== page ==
Dan NjegomirDan NjegomirMay 24, 20173min348

In politics as in life, there’s no pleasing some folks. Take, for example, an e-missive blasted out this afternoon by the Democratic Congressional Campaign Committee (the campaign arm of U.S. House Democrats), denouncing Colorado’s 6th Congressional District Republican U.S. Rep. Mike Coffman over his vote on the latest pending GOP health-care plan.

The group’s email — no doubt one of many sent to the districts of House Republicans nationwide who voted for the plan to repeal and replace Obamacare — points to a new Congressional Budget Office analysis that finds among other things the GOP proposal would threaten the health coverage of some 23 million Americans. The email asserts, “Bad news for Coffman: CBO analysis confirms disastrous impact of House Republican repeal & ripoff bill.”

Except that Coffman was one of 20 Republicans in the House to vote against the measure. You’d think the DCCC would have sent him a thank-you card or at least blown him a Twitter kiss. Instead, they dis the guy — for voting their way.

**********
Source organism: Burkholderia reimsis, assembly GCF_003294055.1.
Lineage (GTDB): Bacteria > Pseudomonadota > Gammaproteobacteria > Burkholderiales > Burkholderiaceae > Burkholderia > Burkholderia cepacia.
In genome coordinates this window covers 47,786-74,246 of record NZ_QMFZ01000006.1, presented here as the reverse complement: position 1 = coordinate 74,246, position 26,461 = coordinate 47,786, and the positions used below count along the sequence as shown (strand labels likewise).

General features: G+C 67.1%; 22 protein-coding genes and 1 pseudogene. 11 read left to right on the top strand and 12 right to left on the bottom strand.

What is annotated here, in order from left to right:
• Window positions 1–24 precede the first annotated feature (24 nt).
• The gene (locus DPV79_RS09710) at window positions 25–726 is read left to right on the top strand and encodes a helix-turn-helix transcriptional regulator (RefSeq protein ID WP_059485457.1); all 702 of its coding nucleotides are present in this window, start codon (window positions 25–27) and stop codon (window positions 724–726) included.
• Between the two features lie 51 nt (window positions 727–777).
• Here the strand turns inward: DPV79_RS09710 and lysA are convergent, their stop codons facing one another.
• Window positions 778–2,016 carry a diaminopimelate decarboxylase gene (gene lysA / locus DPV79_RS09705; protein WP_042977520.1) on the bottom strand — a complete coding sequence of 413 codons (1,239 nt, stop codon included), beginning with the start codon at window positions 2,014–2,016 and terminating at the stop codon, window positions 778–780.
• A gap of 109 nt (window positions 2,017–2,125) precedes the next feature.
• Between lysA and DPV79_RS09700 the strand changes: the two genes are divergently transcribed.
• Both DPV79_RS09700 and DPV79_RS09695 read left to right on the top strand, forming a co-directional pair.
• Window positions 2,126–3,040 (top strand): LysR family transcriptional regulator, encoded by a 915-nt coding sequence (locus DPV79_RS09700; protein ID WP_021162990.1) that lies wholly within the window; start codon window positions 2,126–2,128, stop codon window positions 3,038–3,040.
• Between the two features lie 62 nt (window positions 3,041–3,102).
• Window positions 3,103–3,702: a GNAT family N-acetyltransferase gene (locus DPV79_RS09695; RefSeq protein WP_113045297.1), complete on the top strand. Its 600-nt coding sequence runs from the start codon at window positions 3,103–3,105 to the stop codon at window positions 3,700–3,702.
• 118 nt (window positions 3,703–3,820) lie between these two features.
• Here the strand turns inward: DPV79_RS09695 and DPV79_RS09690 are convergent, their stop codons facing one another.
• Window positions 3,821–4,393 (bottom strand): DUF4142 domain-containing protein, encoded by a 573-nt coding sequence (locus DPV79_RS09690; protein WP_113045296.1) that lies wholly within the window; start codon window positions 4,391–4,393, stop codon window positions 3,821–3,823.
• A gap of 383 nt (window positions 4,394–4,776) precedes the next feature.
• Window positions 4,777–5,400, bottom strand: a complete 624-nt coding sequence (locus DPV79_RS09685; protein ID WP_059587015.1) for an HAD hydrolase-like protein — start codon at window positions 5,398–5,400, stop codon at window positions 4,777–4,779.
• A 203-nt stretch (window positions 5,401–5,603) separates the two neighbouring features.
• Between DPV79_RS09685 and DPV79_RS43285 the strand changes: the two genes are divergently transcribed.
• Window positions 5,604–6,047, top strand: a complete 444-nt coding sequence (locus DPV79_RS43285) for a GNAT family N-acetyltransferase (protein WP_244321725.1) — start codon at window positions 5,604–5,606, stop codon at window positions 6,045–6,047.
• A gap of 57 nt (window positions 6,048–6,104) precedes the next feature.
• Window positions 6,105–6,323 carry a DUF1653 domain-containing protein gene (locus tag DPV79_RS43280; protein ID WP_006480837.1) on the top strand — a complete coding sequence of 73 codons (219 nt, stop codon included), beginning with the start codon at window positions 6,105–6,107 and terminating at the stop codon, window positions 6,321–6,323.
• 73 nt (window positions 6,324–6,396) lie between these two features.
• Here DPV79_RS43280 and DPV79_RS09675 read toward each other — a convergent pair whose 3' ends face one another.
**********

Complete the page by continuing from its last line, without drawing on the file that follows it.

It was Denver Fox 31-TV’s political ace Joe St. George who first brought it to our attention:

OK, so was it an innocent oversight by the DCCC in the rush to beam out a bevy of e-blasts to the districts of assorted Republican congressmen? Or, given the loose wording of the barb at Coffman, was it intended to hang the GOP health-care plan around his neck by vaguely implying his involvement — even though he had come out against it?

Dirty pool, you say? Well, it is politics, after all. And Coffman’s seat is coveted — and deemed winnable by either party. Yet, he has cheated the odds and bested the Democrats in election after election.

The stakes are high, and in the era of the perpetual campaign, it’s never too early to launch the first attack of the next election cycle.


Lynn BartelsLynn BartelsJuly 29, 20165min562

Reporter Joe St. George made sure that Virginia Sen. Tim Kaine did an in-studio interview when the Democrat came to Colorado in March to campaign for Hillary Clinton for president because, well, the journalist just knew. Kaine was on President Obama’s short list in 2008 for vice president, and St. George was sure Kaine would be Clinton’s No. 1 choice, even with the senator’s reputation for being “boring.”